Geometry Course Description

     Geometry at the Academy is offered at an added cost outside of the regular school day.  In order to be eligible to enroll in this course students must meet certain criteria as specified in the Curriculum Guide.  This course is not for everyone!  Eighth grade students who should consider taking this course are those who meet the requirements, and who have already shown that they have some special math ability and interest.  In addition, these students need to consider that the course is presented at 7am, daily, with the exception of Fridays.  That means that they will need to be at school about an hour earlier than would otherwise be necessary.  Finally, these students need to realize that Geometry is a high school course that requires high school effort, and requires high school amounts of homework.  If there is any doubt about whether or not a particular student has what it takes to be successful, he should talk to his 7th-grade math teacher about what his thoughts are concerning that student's ability to enjoy positive results in Geometry in the 8th grade.
     Geometry students will use geometric thinking to understand mathematical concepts and the relationships among them.  They will study properties and relationships having to do with size, shape, location, direction, and orientation of figures.  Geometry students will learn to use inductive (geometric patterns) and deductive (geometric structure) reasoning skills, multiple representations, applications and modeling, and justification and proof.   Students will become familiar with dimensionality, similarity, and congruence.  Emphasis will be on zero, one, two and three-dimensional reasoning skills, coordinate and transformational geometry, and the use of geometric models to solve real-world problems.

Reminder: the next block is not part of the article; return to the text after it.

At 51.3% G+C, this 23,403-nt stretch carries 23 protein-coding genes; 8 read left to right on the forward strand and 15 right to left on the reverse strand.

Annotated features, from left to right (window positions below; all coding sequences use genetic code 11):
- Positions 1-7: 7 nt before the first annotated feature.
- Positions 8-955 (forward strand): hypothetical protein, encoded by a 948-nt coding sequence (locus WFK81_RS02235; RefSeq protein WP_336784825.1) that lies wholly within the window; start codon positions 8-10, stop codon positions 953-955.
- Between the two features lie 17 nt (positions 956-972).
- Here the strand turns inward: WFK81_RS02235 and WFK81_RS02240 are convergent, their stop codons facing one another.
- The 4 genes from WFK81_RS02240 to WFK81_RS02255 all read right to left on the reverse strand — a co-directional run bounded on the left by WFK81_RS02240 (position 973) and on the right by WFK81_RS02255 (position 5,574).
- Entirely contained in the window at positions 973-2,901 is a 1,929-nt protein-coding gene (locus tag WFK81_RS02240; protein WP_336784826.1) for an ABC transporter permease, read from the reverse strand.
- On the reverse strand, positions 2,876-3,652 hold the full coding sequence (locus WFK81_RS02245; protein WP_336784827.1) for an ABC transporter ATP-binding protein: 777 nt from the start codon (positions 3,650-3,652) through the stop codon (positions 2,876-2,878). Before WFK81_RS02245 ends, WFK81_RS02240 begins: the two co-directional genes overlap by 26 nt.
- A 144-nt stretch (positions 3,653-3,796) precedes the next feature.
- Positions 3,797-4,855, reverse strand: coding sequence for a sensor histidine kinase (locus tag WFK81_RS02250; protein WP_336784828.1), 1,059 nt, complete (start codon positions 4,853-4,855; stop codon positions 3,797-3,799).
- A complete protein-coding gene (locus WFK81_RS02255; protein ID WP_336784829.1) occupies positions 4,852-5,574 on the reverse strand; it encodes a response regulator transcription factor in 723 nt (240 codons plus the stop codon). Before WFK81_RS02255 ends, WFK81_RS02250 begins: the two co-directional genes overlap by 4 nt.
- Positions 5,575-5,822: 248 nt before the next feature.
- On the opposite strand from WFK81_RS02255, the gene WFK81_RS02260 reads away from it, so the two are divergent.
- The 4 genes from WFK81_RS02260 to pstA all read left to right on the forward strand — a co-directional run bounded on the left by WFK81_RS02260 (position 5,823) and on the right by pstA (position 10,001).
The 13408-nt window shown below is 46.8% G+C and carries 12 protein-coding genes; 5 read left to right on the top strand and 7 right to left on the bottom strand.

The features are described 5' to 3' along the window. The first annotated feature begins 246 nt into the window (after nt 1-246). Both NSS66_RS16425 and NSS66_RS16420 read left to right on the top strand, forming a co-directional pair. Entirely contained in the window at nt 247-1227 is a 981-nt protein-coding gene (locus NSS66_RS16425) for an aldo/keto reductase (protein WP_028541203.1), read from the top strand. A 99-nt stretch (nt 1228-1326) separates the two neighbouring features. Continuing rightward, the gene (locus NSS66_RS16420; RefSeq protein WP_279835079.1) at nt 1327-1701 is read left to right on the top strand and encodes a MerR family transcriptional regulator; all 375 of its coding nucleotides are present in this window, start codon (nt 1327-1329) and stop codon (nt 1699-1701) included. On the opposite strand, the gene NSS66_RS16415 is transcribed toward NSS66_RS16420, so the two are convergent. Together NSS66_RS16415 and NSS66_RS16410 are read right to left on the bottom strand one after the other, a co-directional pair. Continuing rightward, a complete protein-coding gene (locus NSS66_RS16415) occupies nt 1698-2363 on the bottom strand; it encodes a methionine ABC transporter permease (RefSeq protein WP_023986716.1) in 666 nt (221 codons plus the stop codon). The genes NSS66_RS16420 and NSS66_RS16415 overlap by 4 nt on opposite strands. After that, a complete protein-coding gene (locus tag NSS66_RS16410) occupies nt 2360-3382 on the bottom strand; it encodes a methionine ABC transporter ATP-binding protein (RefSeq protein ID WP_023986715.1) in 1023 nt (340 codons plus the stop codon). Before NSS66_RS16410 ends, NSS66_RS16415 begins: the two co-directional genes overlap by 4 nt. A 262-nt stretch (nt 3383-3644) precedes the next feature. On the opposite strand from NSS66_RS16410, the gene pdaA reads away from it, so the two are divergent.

Although the grade from the Geometry class does not impact a student's GPA at the Academy, a passing grade must be maintained for a student to remain eligible to participate in extracurricular activities.

     This class will occasionally be taught using techniques that are being called, "Blended Learning".  This means that some homework requires students to watch a video that is the lesson for the latest topic.  They are expected to learn the material in the videos in the same way that they are expected to learn a lesson when it is given live, in class.  Blended Learning techniques have been shown to be at least as effective as in-person lesson presentations and have been incorporated in this class since 2014 with great results.

                                      GEOMETRY CURRICULUM

    Textbook: Geometry; Houghton Mifflin

     The Geometry course offered at San Antonio Academy was developed so that the most mathematically talented 8th  graders could have a chance to complete a more advanced level of mathematics than most of their contemporaries, and to prepare them for upper levels of mathematics that they will encounter in high school.  While accommodations have been made that will help meet the needs of SAA students parents need to  be aware that this is a 10th grade math course and that the work required to pass it is at that level

   Course Outline:

      August, September, and October:

         Basic definitions and concepts (points, lines, planes,
         angles, basic relationships, and postulates)
         Deductive and Inductive Reasoning (if-then statements,
         converse,  logic, patterns)
         Constructing Proofs

      November and December:

         Geometric Comparisons (similarity, congruence)
         Geometric Classifications (polygons, quadrilaterals)
         Geometry Application Projects

      January, February, and March

         Nuances of Triangles (Pythagorean Theorem)
         Circles (tangents, arcs, chords, angles, segments)
         Perimeter, Area Volume, Surface Area

      April & May

         Trigonometry and Algebraic Connections
         Euclidian Transformations

   Academic Goals:
   The goals and objectives for Geometry at San Antonio Academy this school year are:
   1. To learn the vocabulary and language of Geometry
   2. To have working definitions of geometric concepts and theories.
   3. To understand the reasoning behind formal geometry and be
        able to create individualized proofs for geometric theories.
   4. To apply the concepts of geometry across the curriculum.
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